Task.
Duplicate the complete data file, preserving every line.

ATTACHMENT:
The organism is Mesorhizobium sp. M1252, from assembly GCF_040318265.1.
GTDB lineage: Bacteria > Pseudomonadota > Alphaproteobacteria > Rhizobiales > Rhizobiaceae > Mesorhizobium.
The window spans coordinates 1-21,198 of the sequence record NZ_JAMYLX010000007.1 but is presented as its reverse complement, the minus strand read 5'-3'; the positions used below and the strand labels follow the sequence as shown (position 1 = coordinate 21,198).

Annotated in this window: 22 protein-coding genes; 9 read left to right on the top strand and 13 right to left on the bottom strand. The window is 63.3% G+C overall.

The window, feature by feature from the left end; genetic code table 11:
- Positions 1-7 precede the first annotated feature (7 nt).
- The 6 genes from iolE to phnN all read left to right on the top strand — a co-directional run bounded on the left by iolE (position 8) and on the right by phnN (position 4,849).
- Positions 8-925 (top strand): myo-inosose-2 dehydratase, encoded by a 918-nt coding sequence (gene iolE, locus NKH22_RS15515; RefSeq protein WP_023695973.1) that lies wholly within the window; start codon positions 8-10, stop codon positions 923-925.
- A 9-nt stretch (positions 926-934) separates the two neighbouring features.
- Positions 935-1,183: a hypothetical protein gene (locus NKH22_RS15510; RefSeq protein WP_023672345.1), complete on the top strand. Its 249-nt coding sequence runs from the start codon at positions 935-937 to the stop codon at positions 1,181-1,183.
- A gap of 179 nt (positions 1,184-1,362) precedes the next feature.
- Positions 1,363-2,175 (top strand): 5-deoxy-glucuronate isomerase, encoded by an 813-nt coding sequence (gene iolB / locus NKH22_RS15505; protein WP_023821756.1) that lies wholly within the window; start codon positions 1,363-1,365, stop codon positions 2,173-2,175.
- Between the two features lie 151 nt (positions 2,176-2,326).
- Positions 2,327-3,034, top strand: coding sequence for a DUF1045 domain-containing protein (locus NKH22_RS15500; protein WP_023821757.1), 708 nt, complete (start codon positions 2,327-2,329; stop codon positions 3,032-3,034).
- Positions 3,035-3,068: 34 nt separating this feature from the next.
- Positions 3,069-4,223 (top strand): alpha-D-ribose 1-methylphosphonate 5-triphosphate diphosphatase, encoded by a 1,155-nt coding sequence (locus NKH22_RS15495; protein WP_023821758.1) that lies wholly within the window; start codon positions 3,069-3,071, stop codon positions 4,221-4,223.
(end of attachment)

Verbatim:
The organism is Mesorhizobium sp. M1252, from assembly GCF_040318265.1.
GTDB lineage: Bacteria > Pseudomonadota > Alphaproteobacteria > Rhizobiales > Rhizobiaceae > Mesorhizobium.
The window spans coordinates 1-21,198 of the sequence record NZ_JAMYLX010000007.1 but is presented as its reverse complement, the minus strand read 5'-3'; the positions used below and the strand labels follow the sequence as shown (position 1 = coordinate 21,198).

Annotated in this window: 22 protein-coding genes; 9 read left to right on the top strand and 13 right to left on the bottom strand. The window is 63.3% G+C overall.

The window, feature by feature from the left end; genetic code table 11:
- Positions 1-7 precede the first annotated feature (7 nt).
- The 6 genes from iolE to phnN all read left to right on the top strand — a co-directional run bounded on the left by iolE (position 8) and on the right by phnN (position 4,849).
- Positions 8-925 (top strand): myo-inosose-2 dehydratase, encoded by a 918-nt coding sequence (gene iolE, locus NKH22_RS15515; RefSeq protein WP_023695973.1) that lies wholly within the window; start codon positions 8-10, stop codon positions 923-925.
- A 9-nt stretch (positions 926-934) separates the two neighbouring features.
- Positions 935-1,183: a hypothetical protein gene (locus NKH22_RS15510; RefSeq protein WP_023672345.1), complete on the top strand. Its 249-nt coding sequence runs from the start codon at positions 935-937 to the stop codon at positions 1,181-1,183.
- A gap of 179 nt (positions 1,184-1,362) precedes the next feature.
- Positions 1,363-2,175 (top strand): 5-deoxy-glucuronate isomerase, encoded by an 813-nt coding sequence (gene iolB / locus NKH22_RS15505; protein WP_023821756.1) that lies wholly within the window; start codon positions 1,363-1,365, stop codon positions 2,173-2,175.
- Between the two features lie 151 nt (positions 2,176-2,326).
- Positions 2,327-3,034, top strand: coding sequence for a DUF1045 domain-containing protein (locus NKH22_RS15500; protein WP_023821757.1), 708 nt, complete (start codon positions 2,327-2,329; stop codon positions 3,032-3,034).
- Positions 3,035-3,068: 34 nt separating this feature from the next.
- Positions 3,069-4,223 (top strand): alpha-D-ribose 1-methylphosphonate 5-triphosphate diphosphatase, encoded by a 1,155-nt coding sequence (locus NKH22_RS15495; protein WP_023821758.1) that lies wholly within the window; start codon positions 3,069-3,071, stop codon positions 4,221-4,223.